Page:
How bad is the Nikon J1 AF?..............

Started Nov 17, 2012 | Discussions thread
Veducci
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Re: How bad is the Nikon J1 AF?..............
In reply to bibi0012, Nov 18, 2012

bibi0012 wrote:

From dpreview:

"The J1 and V1 feature an all-new adaptive AF system that Nikon is calling 'Hybrid' AF. Hybrid AF incorporates both contrast-detection and phase-detection focus technology - the latter being used when the cameras detect favorable lighting conditions. Assuming that the light level is high enough, then the J1 and V1 switch to a 73-point focal-plane phase-detection AF system that offers fast and responsive 'single-shot' AF and impressive continuous AF tracking performance.

The switch to phase-detection AF depends on the amount of light falling onto the cameras' sensors, which is dependant on lens aperture as well as ambient light levels. In our testing, at the long end of the 10-30mm kit zoom (which has a maximum aperture of 5.6 at 30mm) the switch happens at brightness levels between 9-10EV, which is roughly equivalent to a dull overcast day. At f/5.6, if the light is lower than 9EV (approx) AF is driven using a contrast-detection system, and at roughly 10EV and above, phase-detection AF is used. With the 10mm f/2.8 pancake lens (currently the fastest lens available for the 1 System) phase-detection AF is available in lower light - down to approximately 3EV by our measurements (equivalent to dull interior artificial lighting).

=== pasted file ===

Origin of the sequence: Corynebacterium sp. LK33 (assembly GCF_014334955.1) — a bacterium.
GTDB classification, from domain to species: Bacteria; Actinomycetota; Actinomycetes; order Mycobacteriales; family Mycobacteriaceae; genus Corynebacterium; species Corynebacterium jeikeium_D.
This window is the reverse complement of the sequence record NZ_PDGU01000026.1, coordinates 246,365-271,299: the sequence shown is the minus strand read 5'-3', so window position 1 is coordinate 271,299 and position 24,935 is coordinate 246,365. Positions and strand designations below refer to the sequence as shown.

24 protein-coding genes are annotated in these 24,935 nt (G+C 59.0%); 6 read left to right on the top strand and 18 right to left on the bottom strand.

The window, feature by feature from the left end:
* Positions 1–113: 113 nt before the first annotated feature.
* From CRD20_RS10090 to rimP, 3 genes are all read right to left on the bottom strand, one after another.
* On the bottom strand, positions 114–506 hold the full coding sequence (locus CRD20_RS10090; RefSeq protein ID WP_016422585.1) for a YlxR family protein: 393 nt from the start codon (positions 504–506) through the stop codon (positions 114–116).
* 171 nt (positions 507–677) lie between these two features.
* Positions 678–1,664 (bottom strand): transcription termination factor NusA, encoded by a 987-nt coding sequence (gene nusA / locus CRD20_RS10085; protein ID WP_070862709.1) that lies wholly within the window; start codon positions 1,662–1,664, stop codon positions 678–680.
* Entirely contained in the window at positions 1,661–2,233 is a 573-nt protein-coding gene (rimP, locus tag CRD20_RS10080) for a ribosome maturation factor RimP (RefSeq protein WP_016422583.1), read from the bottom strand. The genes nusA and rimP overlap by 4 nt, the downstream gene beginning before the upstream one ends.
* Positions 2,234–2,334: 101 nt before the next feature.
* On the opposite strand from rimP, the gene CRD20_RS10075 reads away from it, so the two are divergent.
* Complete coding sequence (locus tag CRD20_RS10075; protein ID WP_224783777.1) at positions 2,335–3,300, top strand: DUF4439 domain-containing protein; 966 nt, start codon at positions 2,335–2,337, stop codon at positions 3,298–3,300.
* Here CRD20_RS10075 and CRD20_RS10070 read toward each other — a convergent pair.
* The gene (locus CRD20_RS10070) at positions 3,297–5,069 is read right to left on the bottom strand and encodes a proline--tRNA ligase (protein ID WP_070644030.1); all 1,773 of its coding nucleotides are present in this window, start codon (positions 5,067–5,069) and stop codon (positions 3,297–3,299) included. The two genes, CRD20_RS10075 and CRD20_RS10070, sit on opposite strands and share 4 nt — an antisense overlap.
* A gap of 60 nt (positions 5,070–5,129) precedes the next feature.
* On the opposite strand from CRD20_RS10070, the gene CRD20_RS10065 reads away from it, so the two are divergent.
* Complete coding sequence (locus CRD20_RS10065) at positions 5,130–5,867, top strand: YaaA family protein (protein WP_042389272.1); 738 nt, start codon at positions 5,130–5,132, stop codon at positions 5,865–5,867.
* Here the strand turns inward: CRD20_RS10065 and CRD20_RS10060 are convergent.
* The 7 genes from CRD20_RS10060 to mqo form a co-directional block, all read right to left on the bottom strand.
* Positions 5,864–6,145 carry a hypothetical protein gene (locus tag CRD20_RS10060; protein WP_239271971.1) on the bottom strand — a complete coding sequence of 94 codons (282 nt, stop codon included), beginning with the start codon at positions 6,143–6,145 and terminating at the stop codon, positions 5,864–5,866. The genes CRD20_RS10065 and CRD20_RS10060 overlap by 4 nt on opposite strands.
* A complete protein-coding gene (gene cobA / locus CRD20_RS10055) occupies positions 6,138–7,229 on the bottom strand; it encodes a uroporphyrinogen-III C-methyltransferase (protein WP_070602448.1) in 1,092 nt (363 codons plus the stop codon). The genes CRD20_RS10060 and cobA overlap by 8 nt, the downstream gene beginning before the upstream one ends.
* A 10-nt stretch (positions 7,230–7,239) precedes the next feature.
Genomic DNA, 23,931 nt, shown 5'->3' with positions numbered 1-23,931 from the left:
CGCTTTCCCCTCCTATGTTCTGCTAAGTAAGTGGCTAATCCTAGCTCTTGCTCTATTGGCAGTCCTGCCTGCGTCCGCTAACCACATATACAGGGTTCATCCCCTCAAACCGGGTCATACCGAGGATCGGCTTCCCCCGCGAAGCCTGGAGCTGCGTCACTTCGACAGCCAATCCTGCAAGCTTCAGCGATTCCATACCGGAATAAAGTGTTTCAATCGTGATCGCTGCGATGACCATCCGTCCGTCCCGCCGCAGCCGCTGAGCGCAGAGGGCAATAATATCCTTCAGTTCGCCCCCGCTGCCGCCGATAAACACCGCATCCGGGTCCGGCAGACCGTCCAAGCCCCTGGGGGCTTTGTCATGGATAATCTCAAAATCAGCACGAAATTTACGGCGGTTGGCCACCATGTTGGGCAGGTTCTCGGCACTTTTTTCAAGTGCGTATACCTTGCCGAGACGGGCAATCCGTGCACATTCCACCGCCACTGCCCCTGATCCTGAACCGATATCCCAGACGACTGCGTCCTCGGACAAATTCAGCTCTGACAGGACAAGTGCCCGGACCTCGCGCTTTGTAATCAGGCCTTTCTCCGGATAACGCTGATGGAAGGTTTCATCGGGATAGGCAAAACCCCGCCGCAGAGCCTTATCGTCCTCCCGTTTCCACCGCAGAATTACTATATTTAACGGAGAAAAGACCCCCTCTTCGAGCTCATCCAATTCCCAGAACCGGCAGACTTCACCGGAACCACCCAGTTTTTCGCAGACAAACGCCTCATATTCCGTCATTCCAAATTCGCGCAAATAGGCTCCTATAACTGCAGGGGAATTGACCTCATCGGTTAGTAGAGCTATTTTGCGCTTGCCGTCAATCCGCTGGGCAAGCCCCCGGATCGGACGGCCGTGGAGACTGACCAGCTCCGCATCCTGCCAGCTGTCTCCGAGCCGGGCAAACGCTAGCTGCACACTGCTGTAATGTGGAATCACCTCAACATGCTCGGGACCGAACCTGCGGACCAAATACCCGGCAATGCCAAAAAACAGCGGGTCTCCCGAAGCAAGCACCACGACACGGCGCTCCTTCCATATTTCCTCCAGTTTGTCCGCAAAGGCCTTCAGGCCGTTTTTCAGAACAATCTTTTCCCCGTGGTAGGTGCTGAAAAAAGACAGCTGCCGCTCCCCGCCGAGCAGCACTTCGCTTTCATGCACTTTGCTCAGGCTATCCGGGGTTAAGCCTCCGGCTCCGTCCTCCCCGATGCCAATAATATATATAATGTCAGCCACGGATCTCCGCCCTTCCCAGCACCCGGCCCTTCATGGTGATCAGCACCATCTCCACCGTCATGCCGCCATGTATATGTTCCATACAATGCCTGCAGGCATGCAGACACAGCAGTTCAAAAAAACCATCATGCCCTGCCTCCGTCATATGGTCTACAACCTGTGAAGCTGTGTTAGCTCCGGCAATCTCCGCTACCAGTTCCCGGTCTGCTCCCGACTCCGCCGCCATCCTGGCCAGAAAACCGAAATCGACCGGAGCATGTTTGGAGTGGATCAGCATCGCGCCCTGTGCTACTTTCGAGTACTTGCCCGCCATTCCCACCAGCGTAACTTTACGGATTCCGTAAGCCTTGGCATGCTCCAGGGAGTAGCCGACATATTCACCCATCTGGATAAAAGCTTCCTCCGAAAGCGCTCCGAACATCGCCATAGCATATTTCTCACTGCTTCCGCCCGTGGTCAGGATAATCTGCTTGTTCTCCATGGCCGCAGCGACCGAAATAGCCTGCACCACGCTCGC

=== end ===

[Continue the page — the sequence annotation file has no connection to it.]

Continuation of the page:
Phase-detection AF is a particular gift for the 'soccer mom' and indeed anyone who finds themselves regularly needing to capture moving subjects outdoors, albeit one of the many aspects of the cameras' feature set which cannot be manually controlled. This sequence of images shows a 10-frame burst at 10fps, shot on the V1 in AF-C mode using the 1 NIKKOR VR PD-Zoom 10-100mm f/4.5-5.6. As you can see, the camera's hit rate is impressive.

The intended audience of the J1 and V1 are unlikely to take them to any major sporting events, but this doesn't mean that their innovative hybrid AF system is pointless. The J1 and V1 are the first mirrorless cameras that we'd be truly be confident about using to capture moving subjects, and potentially this means anything from boisterous children and pets to school sports days and weekend soccer games. The naturally deeper depth of field provided by their 1-inch sensor format and correspondingly short focal length lenses helps of course, but even taking this into account, we're genuinely impressed, especially by tracking accuracy with phase-detection AF.

The J1 and V1's contrast-detection AF systems, which take over when light levels are too low for effective phase-detection AF (and remember that this is the camera's decision, not the photographer's) are less impressive. Focussing is less positive (AF wobbles quicklyaroundthe target rather than locking straight on it) but impressively accurate when it gets a 'lock'. The problem is that even in average interior room light, both cameras struggle to find that lock. They rarely give up completely (and built-in AF illuminators are on hand in both cameras) but we've been surprised by how frequently they falter."

I read all this. In all the other reviews on the camera none were as negative about the AF in low light as he review here. Most were quite positive.

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